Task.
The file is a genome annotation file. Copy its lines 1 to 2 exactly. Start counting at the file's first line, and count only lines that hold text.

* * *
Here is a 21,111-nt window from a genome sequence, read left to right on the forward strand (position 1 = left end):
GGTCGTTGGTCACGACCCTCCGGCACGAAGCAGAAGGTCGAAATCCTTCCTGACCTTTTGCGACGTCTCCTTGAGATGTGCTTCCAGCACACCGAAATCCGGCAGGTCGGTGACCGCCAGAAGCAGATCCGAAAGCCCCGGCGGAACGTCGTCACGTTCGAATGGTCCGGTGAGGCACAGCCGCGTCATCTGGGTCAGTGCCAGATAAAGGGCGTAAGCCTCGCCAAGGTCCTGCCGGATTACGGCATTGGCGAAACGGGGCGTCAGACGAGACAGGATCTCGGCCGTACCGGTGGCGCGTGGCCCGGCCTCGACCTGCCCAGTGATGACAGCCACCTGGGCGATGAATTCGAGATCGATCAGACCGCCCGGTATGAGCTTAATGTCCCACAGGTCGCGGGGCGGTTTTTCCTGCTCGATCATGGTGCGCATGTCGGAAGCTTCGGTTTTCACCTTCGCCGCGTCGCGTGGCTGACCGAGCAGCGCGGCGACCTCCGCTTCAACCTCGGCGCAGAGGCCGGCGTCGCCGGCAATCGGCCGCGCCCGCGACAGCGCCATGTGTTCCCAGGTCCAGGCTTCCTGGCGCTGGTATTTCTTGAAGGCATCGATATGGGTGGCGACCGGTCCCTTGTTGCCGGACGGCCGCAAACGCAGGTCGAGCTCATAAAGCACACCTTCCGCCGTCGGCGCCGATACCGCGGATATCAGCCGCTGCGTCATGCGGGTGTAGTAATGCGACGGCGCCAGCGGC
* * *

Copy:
Here is a 21,111-nt window from a genome sequence, read left to right on the forward strand (position 1 = left end):
GGTCGTTGGTCACGACCCTCCGGCACGAAGCAGAAGGTCGAAATCCTTCCTGACCTTTTGCGACGTCTCCTTGAGATGTGCTTCCAGCACACCGAAATCCGGCAGGTCGGTGACCGCCAGAAGCAGATCCGAAAGCCCCGGCGGAACGTCGTCACGTTCGAATGGTCCGGTGAGGCACAGCCGCGTCATCTGGGTCAGTGCCAGATAAAGGGCGTAAGCCTCGCCAAGGTCCTGCCGGATTACGGCATTGGCGAAACGGGGCGTCAGACGAGACAGGATCTCGGCCGTACCGGTGGCGCGTGGCCCGGCCTCGACCTGCCCAGTGATGACAGCCACCTGGGCGATGAATTCGAGATCGATCAGACCGCCCGGTATGAGCTTAATGTCCCACAGGTCGCGGGGCGGTTTTTCCTGCTCGATCATGGTGCGCATGTCGGAAGCTTCGGTTTTCACCTTCGCCGCGTCGCGTGGCTGACCGAGCAGCGCGGCGACCTCCGCTTCAACCTCGGCGCAGAGGCCGGCGTCGCCGGCAATCGGCCGCGCCCGCGACAGCGCCATGTGTTCCCAGGTCCAGGCTTCCTGGCGCTGGTATTTCTTGAAGGCATCGATATGGGTGGCGACCGGTCCCTTGTTGCCGGACGGCCGCAAACGCAGGTCGAGCTCATAAAGCACACCTTCCGCCGTCGGCGCCGATACCGCGGATATCAGCCGCTGCGTCATGCGGGTGTAGTAATGCGACGGCGCCAGCGGC